The Flights of Flopear

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Due to popular demand, or, more precisely, the demand of a single individual ("graylien"), I hereby present another offering from the Bunty Book for Girls 1983. "More Flopear content! More Flopear content!", he begged. Wish granted.

"The Flights of Flopear",1 for those unfamiliar with Bunty's bonkers slice of Sci-Fi, told the story of young "Tessa Worth", who had been "transported from Earth inside a wonderful rabbit-shaped space-ship called Flopear". The circumstances which led to her being thus "transported" are unclear, but reading between the narrative's lines (and panels) one can't escape the feeling that some form of child abduction was at play.

The introduction initially paints a vivid (and charming) picture of interplanetary adventure by informing us that "Tessa and Flopear were ‘planet-hopping’ from one strange world to the next". In the same "breath", however, we are reminded that Tessa is, in fact, "Stranded in outer-space…trying to track down a piece of the elusive fire-crystal which would provide them with the power to make the long journey back to Earth". Suddenly it doesn't sound like such a laugh…

Those who quickly grew tired of Star Trek's dreary fourth incarnation, Voyager, will no doubt see a familiar narrative structure at work. Our heroes/heroines are lost far from home. Their journey's end is routinely promised but the means to secure this return is always just (by story's end) out of their grasp. Next week they try again…and so it goes, ensuring an endlessly forestalled resolution.

A curious feature of "The Flights of Flopear" is that Flopear exists both as the ship itself…

Flights of Flopear

and as a sort of avatar of himself within the ship's computer:

Flights of Flopear

Mention should be made both of the above panel's tasty bit of shorthand intertextuality (Dr. Who, TARDIS) and Flopear's rather unimpressive array of in-flight entertainments. Space Invaders might be a seminal part of gaming history, but one might expect more from a rabbit who'd perfected the art of interstellar travel. Tessa is certainly not overly enthused, a point not lost on an increasingly disturbing (and disturbed) Flopear…

Flights of Flopear

We're heading into the dark territory of the abuser/abused relationship here. Wolfgang Priklopil and Natascha Kampusch (in space) come suddenly to mind.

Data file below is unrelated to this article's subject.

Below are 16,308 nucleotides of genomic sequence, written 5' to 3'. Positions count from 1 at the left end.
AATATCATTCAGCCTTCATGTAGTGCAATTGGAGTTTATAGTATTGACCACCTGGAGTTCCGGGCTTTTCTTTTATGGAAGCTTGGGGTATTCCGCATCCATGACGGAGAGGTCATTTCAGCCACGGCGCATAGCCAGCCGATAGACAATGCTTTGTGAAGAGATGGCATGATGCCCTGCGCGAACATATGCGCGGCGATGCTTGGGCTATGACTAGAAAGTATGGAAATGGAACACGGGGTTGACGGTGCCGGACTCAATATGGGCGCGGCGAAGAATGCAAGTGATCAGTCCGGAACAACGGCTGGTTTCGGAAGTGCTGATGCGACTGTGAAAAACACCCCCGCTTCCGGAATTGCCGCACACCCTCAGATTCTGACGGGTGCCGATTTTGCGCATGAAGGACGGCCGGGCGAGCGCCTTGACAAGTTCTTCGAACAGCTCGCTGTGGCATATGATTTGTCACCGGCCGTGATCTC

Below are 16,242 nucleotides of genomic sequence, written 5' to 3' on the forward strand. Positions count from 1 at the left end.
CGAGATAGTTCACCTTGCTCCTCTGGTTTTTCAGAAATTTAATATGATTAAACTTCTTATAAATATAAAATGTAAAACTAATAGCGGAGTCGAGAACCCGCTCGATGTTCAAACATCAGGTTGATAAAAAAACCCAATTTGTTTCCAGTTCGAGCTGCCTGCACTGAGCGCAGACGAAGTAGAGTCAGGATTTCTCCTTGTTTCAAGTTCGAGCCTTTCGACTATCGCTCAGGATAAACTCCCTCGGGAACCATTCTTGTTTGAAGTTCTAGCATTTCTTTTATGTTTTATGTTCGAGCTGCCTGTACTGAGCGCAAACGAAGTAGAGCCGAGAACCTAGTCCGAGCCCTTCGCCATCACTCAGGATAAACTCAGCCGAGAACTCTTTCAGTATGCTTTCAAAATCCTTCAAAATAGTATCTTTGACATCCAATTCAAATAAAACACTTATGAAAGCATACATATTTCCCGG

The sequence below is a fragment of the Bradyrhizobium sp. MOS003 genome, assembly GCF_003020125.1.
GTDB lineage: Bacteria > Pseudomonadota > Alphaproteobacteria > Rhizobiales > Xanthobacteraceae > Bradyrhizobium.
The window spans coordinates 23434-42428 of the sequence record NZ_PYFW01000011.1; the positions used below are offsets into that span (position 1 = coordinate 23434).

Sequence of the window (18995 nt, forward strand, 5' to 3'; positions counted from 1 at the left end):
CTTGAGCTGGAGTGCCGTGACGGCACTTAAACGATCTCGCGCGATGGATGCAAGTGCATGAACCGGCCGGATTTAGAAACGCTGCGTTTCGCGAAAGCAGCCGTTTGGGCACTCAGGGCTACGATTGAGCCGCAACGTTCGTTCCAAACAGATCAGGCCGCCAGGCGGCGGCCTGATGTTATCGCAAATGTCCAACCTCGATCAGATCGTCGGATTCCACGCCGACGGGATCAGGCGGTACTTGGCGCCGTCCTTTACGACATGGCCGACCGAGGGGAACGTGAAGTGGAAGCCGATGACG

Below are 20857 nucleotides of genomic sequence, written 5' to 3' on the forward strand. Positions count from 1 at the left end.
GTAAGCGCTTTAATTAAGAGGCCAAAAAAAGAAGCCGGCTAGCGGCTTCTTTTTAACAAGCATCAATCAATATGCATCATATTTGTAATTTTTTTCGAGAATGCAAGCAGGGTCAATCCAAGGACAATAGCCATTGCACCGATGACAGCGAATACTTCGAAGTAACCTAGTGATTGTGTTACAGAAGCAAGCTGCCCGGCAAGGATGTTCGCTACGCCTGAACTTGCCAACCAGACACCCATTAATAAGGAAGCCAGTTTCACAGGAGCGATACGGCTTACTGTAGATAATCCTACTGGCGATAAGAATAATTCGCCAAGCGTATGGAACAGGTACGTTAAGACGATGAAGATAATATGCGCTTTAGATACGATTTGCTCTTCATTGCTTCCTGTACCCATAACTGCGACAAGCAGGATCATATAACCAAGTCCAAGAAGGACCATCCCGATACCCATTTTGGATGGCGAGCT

The rest of the tale is straight out of The Odyssey's "Land of the Lotus Eaters". Flopear detects a fire-crystal on the planet "Smarnia". They land. Tessa meets a slave race (with noses) and a ruling class (without noses). She becomes intoxicated by the smell of the Smarnian flowers and soon forgets all about fire-crystals, choosing instead to stay on Smarnia and become a lackey to the nose-less ones. Flopear is not amused:

Flights of Flopear

After overhearing Smarnia's queen telling her cohorts "No visitor ever leaves Smarnia…The perfume makes them forget there are other worlds, beyond ours. They are content to remain here working for us", Flopear decides, "Feck this", and prepares to flee Smarnia leaving Tessa to her fate. However…

Flights of Flopear

One enforced bout of sense-recovering hay fever later (long story) and Tessa is snapped out of her stupor. Back aboard Flopear she hops. But what of the precious fire-crystal?

Flights of Flopear

So much for the (apparently) compassionate Flopear. Here he reverts to his established "I'll always find excuses why you can never leave me" form.

And so the search continued, deep into the blackness of outer-space…

Flights of Flopear

Update 23/10/07: The mighty "philcom55″, over at the comicsuk.co.uk forums, has just uploaded the first page of the first ever Flopear story for us. Click here.

Footnotes
  1. Drawn, I've been reliably informed, by Robert Macgillivray. [back]

October 22, 2007

13 responses to The Flights of Flopear

  1. Green Ink said:

    I never miss an opportunity to berate Voyager. It was evil in it’s shiteness.

    I’d also offer lazy writing rather than knowing intertextuality with the TARDIS reference.
    This really reminds me of that sequence from Speilberg’s Taken where the kid follows the cartoony-looking squirrel into a cartoony-looking house and as the squirrel closes the door he pauses and sneers through the gap. It was one of the most (in this case deliberately) sinister moments I’ve ever seen on television.

  2. fústar said:

    fustar.infofustar.info
    Green Ink,

    I (like a lot of Sci-Fi fans I’d imagine) have mixed feelings about the Star Trek “franchise”. I (still) love the original series, and loved both The Next Generation and Deep Space Nine…at the time.

    Leaving aside the original series, and taking the others in turn, here are a few brief thoughts -

    TNG – Occasional preachy tone and comfy, self-satisfied “lounge in space” feel often threatened to scupper it. What saved it were numerous very well-written and well-executed episodes and the superb central performance of Patrick Stewart. I honestly feel if it weren’t for him lending gravitas and depth (in a sea of daytime TV regulars) the show would have flopped and the subsequent iterations would never have gotten going.

    Deep Space 9
    – Possibly my favourite of the bunch (apart from the original). Took ages to get going but the arrival of the Defiant really opened things up. Often epic in scope and mercifully willing to take a critical look at the scarily squeaky-clean Federation (Julian’s encounters with Star Fleet secret service etc).